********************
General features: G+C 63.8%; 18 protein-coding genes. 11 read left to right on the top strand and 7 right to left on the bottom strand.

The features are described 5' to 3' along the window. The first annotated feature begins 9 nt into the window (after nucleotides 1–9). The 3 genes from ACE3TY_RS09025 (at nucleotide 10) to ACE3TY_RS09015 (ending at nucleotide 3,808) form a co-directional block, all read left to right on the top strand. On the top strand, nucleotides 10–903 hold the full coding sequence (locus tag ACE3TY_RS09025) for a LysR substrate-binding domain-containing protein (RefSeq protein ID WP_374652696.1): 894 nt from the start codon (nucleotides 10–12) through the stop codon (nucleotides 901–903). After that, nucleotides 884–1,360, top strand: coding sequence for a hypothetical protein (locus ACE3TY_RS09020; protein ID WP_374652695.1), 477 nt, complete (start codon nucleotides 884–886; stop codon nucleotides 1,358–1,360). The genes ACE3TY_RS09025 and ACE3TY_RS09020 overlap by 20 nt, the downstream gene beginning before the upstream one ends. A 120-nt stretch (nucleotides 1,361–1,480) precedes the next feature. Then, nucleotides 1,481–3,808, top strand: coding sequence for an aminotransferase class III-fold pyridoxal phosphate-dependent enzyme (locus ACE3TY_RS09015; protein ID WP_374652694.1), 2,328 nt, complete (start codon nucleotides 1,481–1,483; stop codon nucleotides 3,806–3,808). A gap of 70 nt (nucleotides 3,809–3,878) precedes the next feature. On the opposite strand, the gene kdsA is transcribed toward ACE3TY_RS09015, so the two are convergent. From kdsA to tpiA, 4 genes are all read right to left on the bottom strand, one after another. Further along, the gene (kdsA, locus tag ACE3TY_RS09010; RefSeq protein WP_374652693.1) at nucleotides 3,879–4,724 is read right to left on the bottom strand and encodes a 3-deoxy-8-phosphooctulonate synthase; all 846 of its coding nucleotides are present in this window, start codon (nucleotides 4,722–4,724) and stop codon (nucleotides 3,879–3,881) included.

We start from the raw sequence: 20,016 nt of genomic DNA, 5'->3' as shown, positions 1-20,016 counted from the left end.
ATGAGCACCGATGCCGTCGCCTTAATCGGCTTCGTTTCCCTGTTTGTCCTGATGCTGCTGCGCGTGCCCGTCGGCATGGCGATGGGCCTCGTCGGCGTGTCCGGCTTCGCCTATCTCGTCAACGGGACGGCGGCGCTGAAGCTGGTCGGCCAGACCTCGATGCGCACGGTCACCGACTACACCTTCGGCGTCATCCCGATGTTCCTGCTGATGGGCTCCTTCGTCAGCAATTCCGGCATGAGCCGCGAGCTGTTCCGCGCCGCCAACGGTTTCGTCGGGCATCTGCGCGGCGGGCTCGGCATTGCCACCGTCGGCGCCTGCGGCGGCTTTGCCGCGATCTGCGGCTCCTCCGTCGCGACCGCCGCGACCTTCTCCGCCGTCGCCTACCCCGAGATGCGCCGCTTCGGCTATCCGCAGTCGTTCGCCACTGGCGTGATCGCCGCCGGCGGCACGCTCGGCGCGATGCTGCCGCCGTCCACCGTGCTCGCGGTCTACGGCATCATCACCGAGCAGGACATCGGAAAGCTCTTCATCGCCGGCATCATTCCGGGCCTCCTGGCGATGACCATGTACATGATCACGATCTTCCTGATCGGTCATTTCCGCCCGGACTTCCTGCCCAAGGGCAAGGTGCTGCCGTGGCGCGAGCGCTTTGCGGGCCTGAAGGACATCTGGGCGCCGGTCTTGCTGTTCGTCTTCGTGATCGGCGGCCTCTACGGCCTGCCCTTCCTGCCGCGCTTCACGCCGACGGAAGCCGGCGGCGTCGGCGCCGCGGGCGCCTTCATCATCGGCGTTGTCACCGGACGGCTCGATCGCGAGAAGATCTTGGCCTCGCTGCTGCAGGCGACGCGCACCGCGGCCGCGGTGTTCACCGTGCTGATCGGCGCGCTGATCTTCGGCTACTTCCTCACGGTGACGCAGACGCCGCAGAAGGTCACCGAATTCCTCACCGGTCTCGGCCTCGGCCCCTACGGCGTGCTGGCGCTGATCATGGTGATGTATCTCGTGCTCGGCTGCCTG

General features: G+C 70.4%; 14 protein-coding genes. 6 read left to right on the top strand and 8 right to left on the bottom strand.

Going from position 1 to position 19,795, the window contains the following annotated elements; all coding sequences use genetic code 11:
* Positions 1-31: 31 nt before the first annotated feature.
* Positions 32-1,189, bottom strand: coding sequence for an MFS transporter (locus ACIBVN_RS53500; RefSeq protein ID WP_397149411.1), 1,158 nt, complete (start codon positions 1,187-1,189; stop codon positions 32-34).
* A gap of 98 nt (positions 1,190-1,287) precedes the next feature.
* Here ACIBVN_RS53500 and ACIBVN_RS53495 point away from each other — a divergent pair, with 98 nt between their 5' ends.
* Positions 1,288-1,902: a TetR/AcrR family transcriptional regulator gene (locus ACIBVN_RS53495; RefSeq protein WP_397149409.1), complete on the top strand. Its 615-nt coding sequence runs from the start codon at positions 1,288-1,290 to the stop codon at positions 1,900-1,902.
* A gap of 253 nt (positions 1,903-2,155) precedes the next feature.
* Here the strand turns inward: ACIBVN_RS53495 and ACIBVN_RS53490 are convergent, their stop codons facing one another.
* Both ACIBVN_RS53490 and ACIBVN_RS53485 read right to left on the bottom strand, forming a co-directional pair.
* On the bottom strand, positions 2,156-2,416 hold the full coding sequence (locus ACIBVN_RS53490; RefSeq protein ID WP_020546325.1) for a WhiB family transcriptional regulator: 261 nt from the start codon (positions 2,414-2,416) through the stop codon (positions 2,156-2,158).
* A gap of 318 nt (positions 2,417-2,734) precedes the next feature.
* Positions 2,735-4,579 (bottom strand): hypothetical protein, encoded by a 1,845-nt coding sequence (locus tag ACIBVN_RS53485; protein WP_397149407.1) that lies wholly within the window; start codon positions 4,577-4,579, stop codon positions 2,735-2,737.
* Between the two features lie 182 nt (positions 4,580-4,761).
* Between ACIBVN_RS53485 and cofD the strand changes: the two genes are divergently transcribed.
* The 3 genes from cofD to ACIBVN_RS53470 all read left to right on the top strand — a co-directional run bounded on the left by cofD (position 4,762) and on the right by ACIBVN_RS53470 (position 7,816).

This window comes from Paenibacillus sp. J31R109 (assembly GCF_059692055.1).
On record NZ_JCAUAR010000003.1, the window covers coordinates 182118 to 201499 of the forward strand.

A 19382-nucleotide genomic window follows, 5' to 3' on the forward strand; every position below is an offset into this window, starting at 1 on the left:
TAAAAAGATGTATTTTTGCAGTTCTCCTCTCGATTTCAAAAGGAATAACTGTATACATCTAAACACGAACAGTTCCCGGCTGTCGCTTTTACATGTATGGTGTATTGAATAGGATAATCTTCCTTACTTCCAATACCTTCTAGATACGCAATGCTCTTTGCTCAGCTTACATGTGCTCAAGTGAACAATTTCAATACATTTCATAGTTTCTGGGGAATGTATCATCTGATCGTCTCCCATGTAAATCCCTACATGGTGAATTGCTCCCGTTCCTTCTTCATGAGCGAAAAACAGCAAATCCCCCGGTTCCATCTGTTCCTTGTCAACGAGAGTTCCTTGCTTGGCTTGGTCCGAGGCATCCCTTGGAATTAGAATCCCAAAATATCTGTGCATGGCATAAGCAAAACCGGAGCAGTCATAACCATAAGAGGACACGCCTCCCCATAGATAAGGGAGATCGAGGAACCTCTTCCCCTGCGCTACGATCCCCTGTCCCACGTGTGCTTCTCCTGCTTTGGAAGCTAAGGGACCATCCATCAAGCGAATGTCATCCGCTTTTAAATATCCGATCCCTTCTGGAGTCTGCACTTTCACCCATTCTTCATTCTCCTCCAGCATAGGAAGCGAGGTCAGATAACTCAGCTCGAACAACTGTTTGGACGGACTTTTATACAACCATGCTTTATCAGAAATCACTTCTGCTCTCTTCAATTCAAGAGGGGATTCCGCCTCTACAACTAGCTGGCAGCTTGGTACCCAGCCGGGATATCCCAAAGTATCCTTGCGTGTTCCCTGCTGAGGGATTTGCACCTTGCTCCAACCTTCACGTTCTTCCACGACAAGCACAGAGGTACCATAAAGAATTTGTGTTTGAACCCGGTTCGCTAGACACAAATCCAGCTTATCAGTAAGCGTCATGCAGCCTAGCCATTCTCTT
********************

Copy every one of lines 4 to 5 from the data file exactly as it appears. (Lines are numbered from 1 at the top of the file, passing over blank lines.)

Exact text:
ATGAGCACCGATGCCGTCGCCTTAATCGGCTTCGTTTCCCTGTTTGTCCTGATGCTGCTGCGCGTGCCCGTCGGCATGGCGATGGGCCTCGTCGGCGTGTCCGGCTTCGCCTATCTCGTCAACGGGACGGCGGCGCTGAAGCTGGTCGGCCAGACCTCGATGCGCACGGTCACCGACTACACCTTCGGCGTCATCCCGATGTTCCTGCTGATGGGCTCCTTCGTCAGCAATTCCGGCATGAGCCGCGAGCTGTTCCGCGCCGCCAACGGTTTCGTCGGGCATCTGCGCGGCGGGCTCGGCATTGCCACCGTCGGCGCCTGCGGCGGCTTTGCCGCGATCTGCGGCTCCTCCGTCGCGACCGCCGCGACCTTCTCCGCCGTCGCCTACCCCGAGATGCGCCGCTTCGGCTATCCGCAGTCGTTCGCCACTGGCGTGATCGCCGCCGGCGGCACGCTCGGCGCGATGCTGCCGCCGTCCACCGTGCTCGCGGTCTACGGCATCATCACCGAGCAGGACATCGGAAAGCTCTTCATCGCCGGCATCATTCCGGGCCTCCTGGCGATGACCATGTACATGATCACGATCTTCCTGATCGGTCATTTCCGCCCGGACTTCCTGCCCAAGGGCAAGGTGCTGCCGTGGCGCGAGCGCTTTGCGGGCCTGAAGGACATCTGGGCGCCGGTCTTGCTGTTCGTCTTCGTGATCGGCGGCCTCTACGGCCTGCCCTTCCTGCCGCGCTTCACGCCGACGGAAGCCGGCGGCGTCGGCGCCGCGGGCGCCTTCATCATCGGCGTTGTCACCGGACGGCTCGATCGCGAGAAGATCTTGGCCTCGCTGCTGCAGGCGACGCGCACCGCGGCCGCGGTGTTCACCGTGCTGATCGGCGCGCTGATCTTCGGCTACTTCCTCACGGTGACGCAGACGCCGCAGAAGGTCACCGAATTCCTCACCGGTCTCGGCCTCGGCCCCTACGGCGTGCTGGCGCTGATCATGGTGATGTATCTCGTGCTCGGCTGCCTG

General features: G+C 70.4%; 14 protein-coding genes. 6 read left to right on the top strand and 8 right to left on the bottom strand.